Name: Construcciones y Auxiliar de Ferrocarriles
Price: €352 (Dec 14)
52 week range: €332-€417
Market Cap: €1.23 billion
Revenue: €1,725 million
Sales growth: 16.5% (five-year)
EPS growth: 31.14%
Dividend growth: 32%
1 The Company: 1.1 Business: The company manufactures railway vehicles — high speed, locomotives, regional trains, commuter trains, electric motorcars, metro unit trains, light rail trains — you name it, they manufacture it. To get a better sense of the business, look at some of the projects they have completed:
- In 2005, they supplied 12 high speed units to Turkish Railways.
- Quite recently, they supplied 8 units for the new metro link from New Delhi to its international airport. Each unit is made of 6 cars and each has a 25 Kv AC traction unit.
- The company has designed or designing metro unit trains for cities around the world. For example - Barcelona, Madrid, Istanbul, New Delhi, Algiers, Hong Kong, Caracas, Sao Paulo, Santiago, Rome.
Apart from manufacturing, not surprisingly, the company also offers maintenance, overhaul and upgrades of the vehicles and the components therein.
The company traces its roots back to 1860 when Domingo Goitia, Martín Usabiaga and José Francisco Arana established a company whose main activity was puddling furnaces (a way to make iron and steel) and cylinder rolling. The company CAF itself was founded in 1917 with around 1,600 employees, and the main business was freight car production. A significant event happened in 1954 when CAF took over Material Móvil y Construcciones (MMC), a manufacturer of long-distance subway trains. In 1969, CAF created its R&D unit, increasing the competitiveness of the company and at the same time improving its in-house technology.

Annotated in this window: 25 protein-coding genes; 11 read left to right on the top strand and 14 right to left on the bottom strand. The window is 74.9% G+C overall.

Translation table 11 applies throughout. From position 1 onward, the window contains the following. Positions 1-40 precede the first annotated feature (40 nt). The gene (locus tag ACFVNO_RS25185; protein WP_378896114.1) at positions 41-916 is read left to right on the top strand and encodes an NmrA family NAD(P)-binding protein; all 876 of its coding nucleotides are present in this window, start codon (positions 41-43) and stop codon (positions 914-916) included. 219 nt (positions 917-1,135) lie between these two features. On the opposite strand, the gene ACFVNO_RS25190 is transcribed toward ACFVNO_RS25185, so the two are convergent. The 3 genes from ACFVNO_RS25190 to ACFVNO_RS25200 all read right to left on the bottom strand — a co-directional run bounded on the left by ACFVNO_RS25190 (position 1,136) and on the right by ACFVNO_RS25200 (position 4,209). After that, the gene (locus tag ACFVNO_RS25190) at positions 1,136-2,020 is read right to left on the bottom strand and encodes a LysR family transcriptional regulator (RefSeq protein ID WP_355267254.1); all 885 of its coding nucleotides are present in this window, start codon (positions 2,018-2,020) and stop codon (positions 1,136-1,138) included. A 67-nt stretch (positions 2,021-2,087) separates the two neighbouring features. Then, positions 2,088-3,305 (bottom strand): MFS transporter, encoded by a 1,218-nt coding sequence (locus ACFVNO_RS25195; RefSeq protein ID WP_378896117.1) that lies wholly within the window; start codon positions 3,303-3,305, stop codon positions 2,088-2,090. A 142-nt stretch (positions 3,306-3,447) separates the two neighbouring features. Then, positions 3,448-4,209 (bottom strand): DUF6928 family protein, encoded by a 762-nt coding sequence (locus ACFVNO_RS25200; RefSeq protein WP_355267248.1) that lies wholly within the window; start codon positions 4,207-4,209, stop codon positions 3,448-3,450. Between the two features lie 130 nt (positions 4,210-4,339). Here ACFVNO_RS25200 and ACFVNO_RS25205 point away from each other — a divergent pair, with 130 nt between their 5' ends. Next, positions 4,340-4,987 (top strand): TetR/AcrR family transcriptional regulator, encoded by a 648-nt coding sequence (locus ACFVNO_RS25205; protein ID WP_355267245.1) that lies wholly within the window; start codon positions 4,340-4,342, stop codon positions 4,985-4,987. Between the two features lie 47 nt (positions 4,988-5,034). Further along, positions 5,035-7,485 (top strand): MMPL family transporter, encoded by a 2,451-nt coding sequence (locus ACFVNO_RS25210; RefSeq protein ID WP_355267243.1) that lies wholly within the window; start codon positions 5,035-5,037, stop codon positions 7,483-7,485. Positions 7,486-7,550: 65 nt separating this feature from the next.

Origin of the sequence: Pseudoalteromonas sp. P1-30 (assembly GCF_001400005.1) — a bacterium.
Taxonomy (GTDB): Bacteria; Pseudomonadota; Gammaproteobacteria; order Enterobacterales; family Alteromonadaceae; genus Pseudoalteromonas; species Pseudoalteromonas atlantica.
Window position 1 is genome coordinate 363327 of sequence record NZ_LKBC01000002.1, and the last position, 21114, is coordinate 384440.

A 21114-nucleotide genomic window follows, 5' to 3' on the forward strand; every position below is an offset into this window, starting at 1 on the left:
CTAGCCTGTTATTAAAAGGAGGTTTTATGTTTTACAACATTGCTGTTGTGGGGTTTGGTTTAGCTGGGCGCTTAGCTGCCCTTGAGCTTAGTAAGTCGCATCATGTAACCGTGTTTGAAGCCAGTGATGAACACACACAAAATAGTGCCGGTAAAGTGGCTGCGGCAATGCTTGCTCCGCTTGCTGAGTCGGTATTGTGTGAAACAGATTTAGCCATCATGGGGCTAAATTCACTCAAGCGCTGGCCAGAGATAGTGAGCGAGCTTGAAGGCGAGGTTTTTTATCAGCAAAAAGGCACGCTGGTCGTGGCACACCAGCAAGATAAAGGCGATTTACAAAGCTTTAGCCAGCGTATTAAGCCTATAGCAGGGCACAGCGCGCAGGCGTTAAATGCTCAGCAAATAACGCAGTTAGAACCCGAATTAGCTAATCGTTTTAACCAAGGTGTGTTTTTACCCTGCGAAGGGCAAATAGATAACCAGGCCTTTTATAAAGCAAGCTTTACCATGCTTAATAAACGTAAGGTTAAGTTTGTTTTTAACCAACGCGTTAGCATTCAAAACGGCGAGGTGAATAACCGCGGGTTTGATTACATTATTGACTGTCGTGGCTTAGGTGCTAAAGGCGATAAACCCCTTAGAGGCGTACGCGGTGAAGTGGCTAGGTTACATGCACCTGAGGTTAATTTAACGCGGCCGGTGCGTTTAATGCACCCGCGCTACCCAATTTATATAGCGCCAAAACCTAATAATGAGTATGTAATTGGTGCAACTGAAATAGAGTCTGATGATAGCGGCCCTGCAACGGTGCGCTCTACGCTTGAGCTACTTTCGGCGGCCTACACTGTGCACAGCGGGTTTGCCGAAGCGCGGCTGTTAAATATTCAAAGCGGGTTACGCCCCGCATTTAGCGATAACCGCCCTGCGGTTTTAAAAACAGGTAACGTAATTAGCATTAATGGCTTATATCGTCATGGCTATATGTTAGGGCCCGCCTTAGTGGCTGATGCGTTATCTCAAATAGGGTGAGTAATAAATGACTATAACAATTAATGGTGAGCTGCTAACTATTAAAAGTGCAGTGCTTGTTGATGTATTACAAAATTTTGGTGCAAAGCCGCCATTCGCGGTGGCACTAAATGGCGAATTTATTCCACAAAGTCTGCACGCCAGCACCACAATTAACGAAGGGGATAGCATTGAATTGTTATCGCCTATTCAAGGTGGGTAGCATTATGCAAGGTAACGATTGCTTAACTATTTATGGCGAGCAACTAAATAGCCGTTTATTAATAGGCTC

1.3 Home market
The company is based in Spain and constructs most of the equipment in Spain, then ships and assembles it where it is required. It has 11 factories in total, including one each in Brazil, the U.S. and Mexico.
The company has become a global player in construction of railway systems. In 2001, the company had sales which were half in Spain and half outside (32 million pesetas each). But in 2011 it sold €435.29 million in Spain and €1.28 billion outside.
The company divides its sales into three segments: railway, rolling stock and components, and concession. The concession business has been discontinued in 2011. So, we only need discuss the other two. The railway segments represents most of the sales. The rolling stock is mainly repair and upgrade of the vehicles.
CAF benefited from the railway investments in Spain during the 1990s. It has leveraged the strong position it enjoys in the home market to become a company with broad technical know-how and an ability to manufacture any type of rail vehicles.
It has been able to capture market worldwide and has become a major player globally. The revenue and the order backlog has grown at a very fast rate. In the last five years, the growth in revenue stands at compounded 20%.